They have the cure to cancer. They know how to end global warming. They even know how to keep tuition low and get the Conservatives out of office.
That’s why the government has told the scientist “Shhh! Don’t say anything.” Seriously. The prime minister has silenced Dr. Who and all the other mad men and women in lab coats; they can publish their work, but they can’t talk to reporters about the secrets they’ve found.
In a survey called “The Big Chill” commissioned by the Professional Institute of the Public Service in Canada (PIPSC), accurate +/- 1.6%, 19/20, one that came out before the winter frost but sent shivers down spines, 90% of respondents—scientists who work for the government — said they don’t feel like they can freely talk to the media about their work, even though they have a burning desire. Only 29% of respondents said Natural Resources Canada uses the best of the best when it comes to climate change policies; only 21% said Environment Canada does.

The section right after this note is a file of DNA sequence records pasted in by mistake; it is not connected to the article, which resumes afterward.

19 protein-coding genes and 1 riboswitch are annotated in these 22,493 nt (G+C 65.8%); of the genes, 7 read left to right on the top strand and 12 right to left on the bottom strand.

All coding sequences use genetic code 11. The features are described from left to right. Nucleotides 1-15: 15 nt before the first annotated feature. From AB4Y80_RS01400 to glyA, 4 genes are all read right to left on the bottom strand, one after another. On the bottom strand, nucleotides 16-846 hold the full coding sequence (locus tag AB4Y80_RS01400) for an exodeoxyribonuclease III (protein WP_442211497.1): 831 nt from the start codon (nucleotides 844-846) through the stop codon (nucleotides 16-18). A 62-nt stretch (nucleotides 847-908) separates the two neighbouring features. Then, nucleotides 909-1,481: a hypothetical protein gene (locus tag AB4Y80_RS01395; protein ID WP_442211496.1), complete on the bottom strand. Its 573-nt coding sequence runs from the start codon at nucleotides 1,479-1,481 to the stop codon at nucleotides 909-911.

Even though they can still publish their research, they’re not allowed to break the ice with the media and give them results. September 2013 was the very first science assessment focusing exclusively on mercury pollution in the Canadian Arctic led by Drs. Birgit Braune and John Chételat with scientific contributions from over 50 government and university researchers (published on Environment Canada). It was found that Arctic mercury levels have risen. But reports to the CBC were frozen (no one heard).
According to Maclean’s (May 2013), one guy even got in trouble. All he did was talk about sharks on the radio and the big guys said they’d stop feeding him money if he did it again without asking his boss (even though he wasn’t able to get in contact with his boss before the radio show).
Most people think the government is saying “Keep quiet— we’re scared of science.” But the real reason the lab coat mad men aren’t allowed to move their lips? They know the truth. They know we’re not alone. They know where the visitors are being kept (but don’t tell anyone).
First published in MacMedia, Volume 19, Issue 4